Appeals under the English Arbitration Act 1996


New statistics released by the English courts confirm that challenges to arbitral awards in England are rarely successful.

The English Commercial Court has released new figures giving an overview of the number of claims for appeal/challenge of arbitral awards brought under sections 68 and 69 of the Arbitration Act 1996 (the Act) over the last three years. Section 68, which is a mandatory provision of the Act, permits an award to be challenged on grounds of a serious irregularity. Section 69, meanwhile, is a non-mandatory provision of the Act which parties are free to contract out of in their arbitration agreement. This provision which allows for an appeal to the English courts on a point of law. The English Commercial Court has competence to deal with all matters relating to arbitration, which account for approximately 30 percent of its case load.

The statistics speak for themselves. Whilst 274 claims were brought under sections 68 and 69 of the Act, only six of these reported claims were ultimately successful. The hurdle to challenge an award in the English courts therefore remains exceptionally high. The statistics are summarised below.

Claims under section 68 (serious irregularity):

 Year  No. of Claims  Successful challenges
2015 34 1
2016 31 0
2017 - March 2018 47 0

Two recent challenges under section 68, however, have been successful (although they are not reflected in the published statistics): P v D [2017] EWHC 3273 (Comm) and Oldham v QBE Insurance (Europe) Ltd [2017] EWHC 3045 (Comm).

Claims under section 69 (appeal on a point of law):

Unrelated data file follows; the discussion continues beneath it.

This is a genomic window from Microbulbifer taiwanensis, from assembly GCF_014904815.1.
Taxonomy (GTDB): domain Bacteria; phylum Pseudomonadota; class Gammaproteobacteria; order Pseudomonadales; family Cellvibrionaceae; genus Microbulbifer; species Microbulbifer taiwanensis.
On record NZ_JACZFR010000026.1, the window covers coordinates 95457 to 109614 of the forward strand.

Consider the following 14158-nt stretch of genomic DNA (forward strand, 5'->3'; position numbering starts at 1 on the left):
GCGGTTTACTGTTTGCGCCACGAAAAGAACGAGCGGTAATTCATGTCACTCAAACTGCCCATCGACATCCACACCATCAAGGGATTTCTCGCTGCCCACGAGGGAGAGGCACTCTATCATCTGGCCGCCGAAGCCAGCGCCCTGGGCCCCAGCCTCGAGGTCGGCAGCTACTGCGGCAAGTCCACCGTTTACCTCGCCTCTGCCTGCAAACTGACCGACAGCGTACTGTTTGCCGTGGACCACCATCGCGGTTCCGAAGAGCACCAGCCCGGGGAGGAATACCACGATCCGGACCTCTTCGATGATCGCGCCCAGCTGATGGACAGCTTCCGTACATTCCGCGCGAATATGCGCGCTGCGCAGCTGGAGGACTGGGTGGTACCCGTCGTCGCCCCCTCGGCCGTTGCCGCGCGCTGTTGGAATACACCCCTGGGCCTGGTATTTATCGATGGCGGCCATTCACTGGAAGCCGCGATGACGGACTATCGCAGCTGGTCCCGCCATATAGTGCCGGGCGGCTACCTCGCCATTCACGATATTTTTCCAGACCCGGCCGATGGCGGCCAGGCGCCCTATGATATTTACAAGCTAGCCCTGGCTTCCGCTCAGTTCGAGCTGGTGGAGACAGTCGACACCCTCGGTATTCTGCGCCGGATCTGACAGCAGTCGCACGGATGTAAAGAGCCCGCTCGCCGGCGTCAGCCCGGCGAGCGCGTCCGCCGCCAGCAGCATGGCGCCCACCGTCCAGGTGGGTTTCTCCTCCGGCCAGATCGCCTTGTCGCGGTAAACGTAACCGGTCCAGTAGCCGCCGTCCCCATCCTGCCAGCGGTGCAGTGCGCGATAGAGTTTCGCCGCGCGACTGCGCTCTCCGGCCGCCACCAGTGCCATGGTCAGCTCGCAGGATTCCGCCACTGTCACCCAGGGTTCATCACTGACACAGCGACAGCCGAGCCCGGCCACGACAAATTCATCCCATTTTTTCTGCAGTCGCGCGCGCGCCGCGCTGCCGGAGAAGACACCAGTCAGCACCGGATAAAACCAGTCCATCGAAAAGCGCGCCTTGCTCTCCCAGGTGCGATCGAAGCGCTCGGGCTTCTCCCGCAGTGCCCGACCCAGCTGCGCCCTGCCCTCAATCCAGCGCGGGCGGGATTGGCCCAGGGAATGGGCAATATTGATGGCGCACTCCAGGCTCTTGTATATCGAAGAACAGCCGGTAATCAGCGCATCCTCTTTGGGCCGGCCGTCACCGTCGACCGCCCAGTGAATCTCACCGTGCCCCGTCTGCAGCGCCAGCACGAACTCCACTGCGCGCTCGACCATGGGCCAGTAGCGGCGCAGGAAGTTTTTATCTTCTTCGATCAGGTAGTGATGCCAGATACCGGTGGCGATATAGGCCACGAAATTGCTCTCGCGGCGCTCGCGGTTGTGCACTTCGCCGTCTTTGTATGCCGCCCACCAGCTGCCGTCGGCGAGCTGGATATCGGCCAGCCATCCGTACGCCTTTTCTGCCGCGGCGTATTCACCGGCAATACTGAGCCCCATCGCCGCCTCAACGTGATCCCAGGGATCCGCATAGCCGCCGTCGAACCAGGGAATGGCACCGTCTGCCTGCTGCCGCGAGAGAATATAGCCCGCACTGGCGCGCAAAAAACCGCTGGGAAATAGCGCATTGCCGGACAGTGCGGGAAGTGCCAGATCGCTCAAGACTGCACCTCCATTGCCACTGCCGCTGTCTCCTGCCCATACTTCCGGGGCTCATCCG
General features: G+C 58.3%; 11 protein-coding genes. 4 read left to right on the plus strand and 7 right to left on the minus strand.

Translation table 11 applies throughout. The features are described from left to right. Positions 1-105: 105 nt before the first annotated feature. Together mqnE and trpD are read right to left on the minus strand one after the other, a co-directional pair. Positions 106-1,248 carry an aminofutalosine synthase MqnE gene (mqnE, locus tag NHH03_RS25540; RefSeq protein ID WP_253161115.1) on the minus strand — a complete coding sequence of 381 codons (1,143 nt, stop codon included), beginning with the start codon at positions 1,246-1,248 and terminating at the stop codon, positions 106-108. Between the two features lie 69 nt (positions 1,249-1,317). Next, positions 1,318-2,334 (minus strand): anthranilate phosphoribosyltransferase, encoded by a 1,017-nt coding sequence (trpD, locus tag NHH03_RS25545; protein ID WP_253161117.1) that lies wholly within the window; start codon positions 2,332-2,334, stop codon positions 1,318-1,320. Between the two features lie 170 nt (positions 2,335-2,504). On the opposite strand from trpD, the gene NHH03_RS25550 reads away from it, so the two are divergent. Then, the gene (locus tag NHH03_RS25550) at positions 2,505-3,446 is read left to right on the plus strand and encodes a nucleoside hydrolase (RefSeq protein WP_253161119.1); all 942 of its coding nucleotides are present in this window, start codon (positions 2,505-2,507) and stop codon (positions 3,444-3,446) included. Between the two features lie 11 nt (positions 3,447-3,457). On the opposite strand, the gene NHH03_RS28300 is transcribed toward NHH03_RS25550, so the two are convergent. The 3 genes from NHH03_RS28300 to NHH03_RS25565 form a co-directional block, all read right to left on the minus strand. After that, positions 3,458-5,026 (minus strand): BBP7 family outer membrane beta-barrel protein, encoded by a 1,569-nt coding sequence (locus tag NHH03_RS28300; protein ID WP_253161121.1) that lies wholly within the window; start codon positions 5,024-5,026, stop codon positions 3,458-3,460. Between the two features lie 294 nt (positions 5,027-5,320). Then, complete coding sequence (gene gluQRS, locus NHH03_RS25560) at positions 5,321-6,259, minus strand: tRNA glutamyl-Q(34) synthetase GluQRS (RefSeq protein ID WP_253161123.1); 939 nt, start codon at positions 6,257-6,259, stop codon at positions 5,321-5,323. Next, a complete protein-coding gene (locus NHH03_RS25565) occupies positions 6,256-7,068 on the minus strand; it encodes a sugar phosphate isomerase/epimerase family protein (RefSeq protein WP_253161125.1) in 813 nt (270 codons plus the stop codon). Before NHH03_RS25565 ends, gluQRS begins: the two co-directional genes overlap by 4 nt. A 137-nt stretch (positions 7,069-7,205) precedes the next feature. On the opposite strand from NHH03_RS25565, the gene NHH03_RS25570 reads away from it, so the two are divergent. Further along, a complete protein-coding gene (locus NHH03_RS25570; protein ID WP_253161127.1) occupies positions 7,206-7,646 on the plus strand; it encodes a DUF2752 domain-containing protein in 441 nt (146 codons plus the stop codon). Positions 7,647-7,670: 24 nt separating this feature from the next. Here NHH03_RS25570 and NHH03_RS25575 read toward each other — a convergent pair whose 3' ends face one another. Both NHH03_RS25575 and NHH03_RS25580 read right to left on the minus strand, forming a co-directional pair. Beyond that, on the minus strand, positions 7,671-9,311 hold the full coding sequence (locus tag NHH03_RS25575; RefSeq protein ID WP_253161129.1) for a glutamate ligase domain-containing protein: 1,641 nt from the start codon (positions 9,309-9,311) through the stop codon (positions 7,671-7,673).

Year  No. of Claims  Permission for appeal   granted  Successful appeals
2015 60 20 4
2016 46 0 0
2017 - March 2018 56 10 1

It is unusual, particularly in the context of international arbitration, for parties to have the ability to appeal an arbitration award based on a point of law. Indeed, at the time of drafting the Act, there were calls for such a right to be abolished, for fear of undermining the parties' agreement to arbitrate. However, it is clear from the number of successful appeals that section 69 does not, in practice, present a hurdle to the enforcement of arbitral awards in England and Wales, with the requirement for permission to appeal (set out in the Act) clearly operating as an effective filter of unmeritorious appeals. In fact, the statistics reinforce the view that the English courts are reluctant to interfere in the arbitral process. This confirmation of the English court's pro-arbitration stance is welcome, particularly in light of the recent but short-lived speculation by some commentators that Brexit might affect England's positon as a key hub for international arbitration.

The full report can be viewed in full by clicking here.